Posted on January 13, 2011

The Changing Face of 2050

Martin Hutchinson, The Bear’s Lair, December 27, 2010

The Census Bureau issued the first results of the 2010 Census this week, showing that the U.S. growth in population in 2000-2010 was only 9.7%, the lowest decennial growth since the 1930s and the second lowest on record. {snip} However it has much more important effects on what kind of United States we will see in 2050, because the change in “slope” of the population curve makes a big difference to the outcome when extrapolated 40 years.

There is a “consensus” view of the United States in 2050, based partly on multi-culturalist wishful thinking and partly on extrapolation of the 13% population growth of the 1990s. The Census Bureau in 2009 estimated 2050 population at 439 million, but to the conventional thinkers that has always seemed too conservative–after all, if 1990-2000’s population growth rate had been repeated over the succeeding five decades, the population in 2050 would have been 523 million. {snip}

The new census result blows such predictions out of the water. Admittedly, if population increase were 9.7% per decade over each of the next four decades 2050’s population would be 447 million, somewhat above the Census Bureau’s 2009 projection. However the second derivative of population needs to be considered as well as the first. The slowing of growth in the 2000s should continue at least well into the 2010s, making future growth rates much lower than projected. Since the 1980s’ population growth was only 9.8%, barely higher than this decade’s, and the trend had been steadily declining since the 1950s, it now appears that the 1990s growth of 13.2% was the anomaly, with the decade’s population artificially boosted perhaps by the tech bubble and certainly by the succession of illegal immigrant amnesties passed after 1986.

If the second derivative of population, roughly constant from 1960 to 1990 as the decadal population growth rate declined from 13.3% in the 1960s to 11.5% in the 1970s to 9.8% in the 1980s, had stayed that way, then the trajectory of population would have led to 8.1% growth in the 1990s, 6.3% growth in the 2000s and a population of 285.8 million today–22.9 million below today’s actual population. We can imagine the difference to be made up mostly of today’s illegal immigrants, generally estimated at 12 million, plus the additional children born to the unexpectedly large immigrant population. In other words, the rapid population growth of 1990-2005 appears to have been a blip.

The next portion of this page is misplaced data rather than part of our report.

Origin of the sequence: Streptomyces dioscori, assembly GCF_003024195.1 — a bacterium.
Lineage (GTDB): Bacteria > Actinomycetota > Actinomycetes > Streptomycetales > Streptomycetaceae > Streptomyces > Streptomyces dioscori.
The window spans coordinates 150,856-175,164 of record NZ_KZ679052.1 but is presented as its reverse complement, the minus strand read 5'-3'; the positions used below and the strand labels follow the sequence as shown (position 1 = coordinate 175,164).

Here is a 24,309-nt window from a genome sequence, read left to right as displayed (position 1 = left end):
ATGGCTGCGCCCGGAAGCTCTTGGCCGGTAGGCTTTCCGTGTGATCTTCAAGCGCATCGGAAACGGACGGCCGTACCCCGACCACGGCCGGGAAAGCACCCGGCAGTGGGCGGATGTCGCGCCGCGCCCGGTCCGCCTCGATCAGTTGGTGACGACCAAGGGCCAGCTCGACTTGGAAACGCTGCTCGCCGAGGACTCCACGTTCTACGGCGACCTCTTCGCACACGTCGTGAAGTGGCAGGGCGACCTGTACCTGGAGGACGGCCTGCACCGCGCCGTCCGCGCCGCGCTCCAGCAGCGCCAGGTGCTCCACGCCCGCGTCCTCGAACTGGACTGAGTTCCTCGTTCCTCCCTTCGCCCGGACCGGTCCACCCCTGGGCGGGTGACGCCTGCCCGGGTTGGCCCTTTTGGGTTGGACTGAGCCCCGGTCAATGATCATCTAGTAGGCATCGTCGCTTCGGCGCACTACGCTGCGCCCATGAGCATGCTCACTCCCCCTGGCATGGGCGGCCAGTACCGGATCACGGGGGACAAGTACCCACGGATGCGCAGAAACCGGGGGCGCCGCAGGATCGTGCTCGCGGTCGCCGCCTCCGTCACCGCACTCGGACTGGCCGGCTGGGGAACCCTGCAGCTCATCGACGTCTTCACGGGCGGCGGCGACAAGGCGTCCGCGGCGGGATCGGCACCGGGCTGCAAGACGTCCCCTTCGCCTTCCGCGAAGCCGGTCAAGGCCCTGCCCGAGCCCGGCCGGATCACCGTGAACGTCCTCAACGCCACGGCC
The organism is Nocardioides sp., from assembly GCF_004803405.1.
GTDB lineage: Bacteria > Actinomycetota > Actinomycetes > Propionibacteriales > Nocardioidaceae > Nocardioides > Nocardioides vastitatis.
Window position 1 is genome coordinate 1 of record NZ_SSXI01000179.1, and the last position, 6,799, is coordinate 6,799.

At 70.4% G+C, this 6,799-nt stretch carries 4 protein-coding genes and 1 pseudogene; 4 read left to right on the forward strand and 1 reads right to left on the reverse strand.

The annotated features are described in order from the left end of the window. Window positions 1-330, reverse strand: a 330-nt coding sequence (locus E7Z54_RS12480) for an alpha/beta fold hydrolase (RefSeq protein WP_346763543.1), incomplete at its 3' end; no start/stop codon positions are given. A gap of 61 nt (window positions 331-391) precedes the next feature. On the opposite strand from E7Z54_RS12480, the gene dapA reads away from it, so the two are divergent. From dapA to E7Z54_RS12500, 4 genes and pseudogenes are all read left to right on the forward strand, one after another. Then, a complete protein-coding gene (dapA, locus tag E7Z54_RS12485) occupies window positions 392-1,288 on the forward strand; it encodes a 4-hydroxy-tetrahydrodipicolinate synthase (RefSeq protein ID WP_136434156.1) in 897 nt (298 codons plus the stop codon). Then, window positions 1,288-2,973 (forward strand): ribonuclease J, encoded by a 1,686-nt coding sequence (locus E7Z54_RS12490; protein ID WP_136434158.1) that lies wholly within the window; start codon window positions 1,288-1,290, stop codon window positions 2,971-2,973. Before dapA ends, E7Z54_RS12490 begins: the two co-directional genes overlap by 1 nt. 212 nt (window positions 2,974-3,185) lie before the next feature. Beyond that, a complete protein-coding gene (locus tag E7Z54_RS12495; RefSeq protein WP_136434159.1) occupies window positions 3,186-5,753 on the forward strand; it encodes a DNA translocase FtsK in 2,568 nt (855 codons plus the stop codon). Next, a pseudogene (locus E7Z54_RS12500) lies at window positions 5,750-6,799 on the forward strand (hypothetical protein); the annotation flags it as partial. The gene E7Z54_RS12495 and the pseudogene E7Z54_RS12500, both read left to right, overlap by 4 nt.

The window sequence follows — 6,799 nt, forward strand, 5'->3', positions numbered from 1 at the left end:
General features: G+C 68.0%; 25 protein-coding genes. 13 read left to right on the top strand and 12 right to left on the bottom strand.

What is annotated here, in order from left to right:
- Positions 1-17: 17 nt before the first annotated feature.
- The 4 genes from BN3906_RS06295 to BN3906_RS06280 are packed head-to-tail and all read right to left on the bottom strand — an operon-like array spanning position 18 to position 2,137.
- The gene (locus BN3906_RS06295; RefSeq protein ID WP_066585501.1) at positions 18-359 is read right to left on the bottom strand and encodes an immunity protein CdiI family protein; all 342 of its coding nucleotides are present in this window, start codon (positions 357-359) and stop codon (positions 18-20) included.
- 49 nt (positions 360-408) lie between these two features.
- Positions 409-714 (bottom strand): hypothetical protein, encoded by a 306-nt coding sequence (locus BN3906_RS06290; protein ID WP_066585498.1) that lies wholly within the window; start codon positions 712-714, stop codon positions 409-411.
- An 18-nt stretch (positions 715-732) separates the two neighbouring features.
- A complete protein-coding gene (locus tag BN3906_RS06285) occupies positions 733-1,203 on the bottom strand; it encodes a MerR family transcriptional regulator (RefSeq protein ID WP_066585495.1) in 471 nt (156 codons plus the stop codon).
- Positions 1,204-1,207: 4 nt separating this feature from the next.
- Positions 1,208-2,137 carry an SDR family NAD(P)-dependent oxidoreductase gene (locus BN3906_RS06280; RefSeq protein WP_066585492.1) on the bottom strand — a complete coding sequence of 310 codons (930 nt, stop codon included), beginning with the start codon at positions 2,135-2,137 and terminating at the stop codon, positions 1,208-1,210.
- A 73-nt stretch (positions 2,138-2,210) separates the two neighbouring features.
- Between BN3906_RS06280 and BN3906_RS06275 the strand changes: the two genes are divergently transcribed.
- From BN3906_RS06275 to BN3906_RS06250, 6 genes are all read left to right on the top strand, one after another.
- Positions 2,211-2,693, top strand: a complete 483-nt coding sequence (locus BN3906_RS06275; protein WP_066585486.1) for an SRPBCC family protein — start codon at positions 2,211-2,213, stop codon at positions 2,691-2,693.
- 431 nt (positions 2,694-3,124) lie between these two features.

We can then project forward from 2010’s actual number an “inherent” population growth, assuming a constant second derivative (minus the 1990-2005 blip) and tight immigration law enforcement, and get a U.S. population in 2050 of a mere 333 million, with a slight decline in the 2040-2050 period. That intuitively seems far too low, but with immigration law enforcement likely to tighten at least in the short term, a 2050 population of below 400 million certainly now looks plausible, with the demographic split only moderately changed from today’s.

Ignoring the social effects of changing demographics, the economic effect of a lower population growth rate is very considerable, and mostly positive. First, with only 90 million new inhabitants in the next 40 years compared with the previous estimate of 130 million plus, only two-thirds of the projected expenditure on schools, roads, housing, government offices and other infrastructure will be needed, saving perhaps $500 billion per annum (including housing and schools) in scarce capital resources that can be devoted to more economically productive capital investment in the nation’s businesses.

Second, with 10% fewer people around in 2050, the endowment of land and capital will be 10% greater per capita. {snip} A slower rate of population growth in 2010-2050 implies a generally richer 2050, with higher per capita income growth and better opportunities at the bottom of the earnings pyramid, both unalloyed blessings.

Slower population growth will also affect education. With overall population perhaps 10% lower than projected, and annual growth maybe a third lower than projected, the resources of the education system will be ample for the needs of the new generation. {snip}

Needless to say, the lower projected population growth does not offer unalloyed benefit. In particular it will make the financial position of the Social Security and Medicare programs more difficult. {snip}

Two factors will alleviate this problem. First, with a wealthier population containing fewer poor people, the Medicaid program of medical care for the indigent will be correspondingly less troubled, while the subsidy necessary to Social Security and Medicare will be less pronounced. Second the reduced need for infrastructure spending will itself free up additional funding for these programs. However the most urgent policy need for the programs, made more necessary by the new demographic reality, is to continue the gradual raising of the retirement age beyond its current goal of 67 in 2026. {snip}

Finally, the new demographic projections have important implications in the area of foreign policy. {snip}


With the malign 1990s vision of rapid population growth, combined with the unpleasant reality of anemic economic performance as seen in the 2000s, the United States would by 2050 become a teeming melting-pot, with widespread poverty, high taxes to fund frantic infrastructure spending and the overcrowded poly-ethnic young unwillingly paying the welfare costs of the impoverished old. In the new version, with population growth finally under control, the United States of 2050 will be much richer, more harmonious and indeed happier–not a melting pot but a country club.